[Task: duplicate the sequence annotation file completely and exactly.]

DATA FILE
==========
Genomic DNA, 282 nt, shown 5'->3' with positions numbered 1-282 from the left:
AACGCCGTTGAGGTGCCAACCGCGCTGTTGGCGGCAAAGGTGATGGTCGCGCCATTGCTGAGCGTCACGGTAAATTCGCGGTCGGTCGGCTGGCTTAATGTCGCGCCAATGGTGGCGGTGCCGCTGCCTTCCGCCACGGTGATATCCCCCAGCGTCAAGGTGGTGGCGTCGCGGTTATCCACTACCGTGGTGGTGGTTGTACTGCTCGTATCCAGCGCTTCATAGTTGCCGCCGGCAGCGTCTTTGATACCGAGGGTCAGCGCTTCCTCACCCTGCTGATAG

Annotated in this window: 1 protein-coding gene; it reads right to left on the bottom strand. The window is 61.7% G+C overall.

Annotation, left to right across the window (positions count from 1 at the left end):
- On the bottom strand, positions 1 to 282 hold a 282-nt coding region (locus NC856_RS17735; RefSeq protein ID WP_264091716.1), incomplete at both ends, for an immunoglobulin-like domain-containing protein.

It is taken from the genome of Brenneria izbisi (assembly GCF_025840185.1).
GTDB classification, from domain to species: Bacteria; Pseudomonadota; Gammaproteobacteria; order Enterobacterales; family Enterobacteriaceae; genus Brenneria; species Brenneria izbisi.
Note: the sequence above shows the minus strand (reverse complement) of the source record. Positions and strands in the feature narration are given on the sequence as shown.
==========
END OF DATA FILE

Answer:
Genomic DNA, 282 nt, shown 5'->3' with positions numbered 1-282 from the left:
AACGCCGTTGAGGTGCCAACCGCGCTGTTGGCGGCAAAGGTGATGGTCGCGCCATTGCTGAGCGTCACGGTAAATTCGCGGTCGGTCGGCTGGCTTAATGTCGCGCCAATGGTGGCGGTGCCGCTGCCTTCCGCCACGGTGATATCCCCCAGCGTCAAGGTGGTGGCGTCGCGGTTATCCACTACCGTGGTGGTGGTTGTACTGCTCGTATCCAGCGCTTCATAGTTGCCGCCGGCAGCGTCTTTGATACCGAGGGTCAGCGCTTCCTCACCCTGCTGATAG

Annotated in this window: 1 protein-coding gene; it reads right to left on the bottom strand. The window is 61.7% G+C overall.

Annotation, left to right across the window (positions count from 1 at the left end):
- On the bottom strand, positions 1 to 282 hold a 282-nt coding region (locus NC856_RS17735; RefSeq protein ID WP_264091716.1), incomplete at both ends, for an immunoglobulin-like domain-containing protein.

It is taken from the genome of Brenneria izbisi (assembly GCF_025840185.1).
GTDB classification, from domain to species: Bacteria; Pseudomonadota; Gammaproteobacteria; order Enterobacterales; family Enterobacteriaceae; genus Brenneria; species Brenneria izbisi.
Note: the sequence above shows the minus strand (reverse complement) of the source record. Positions and strands in the feature narration are given on the sequence as shown.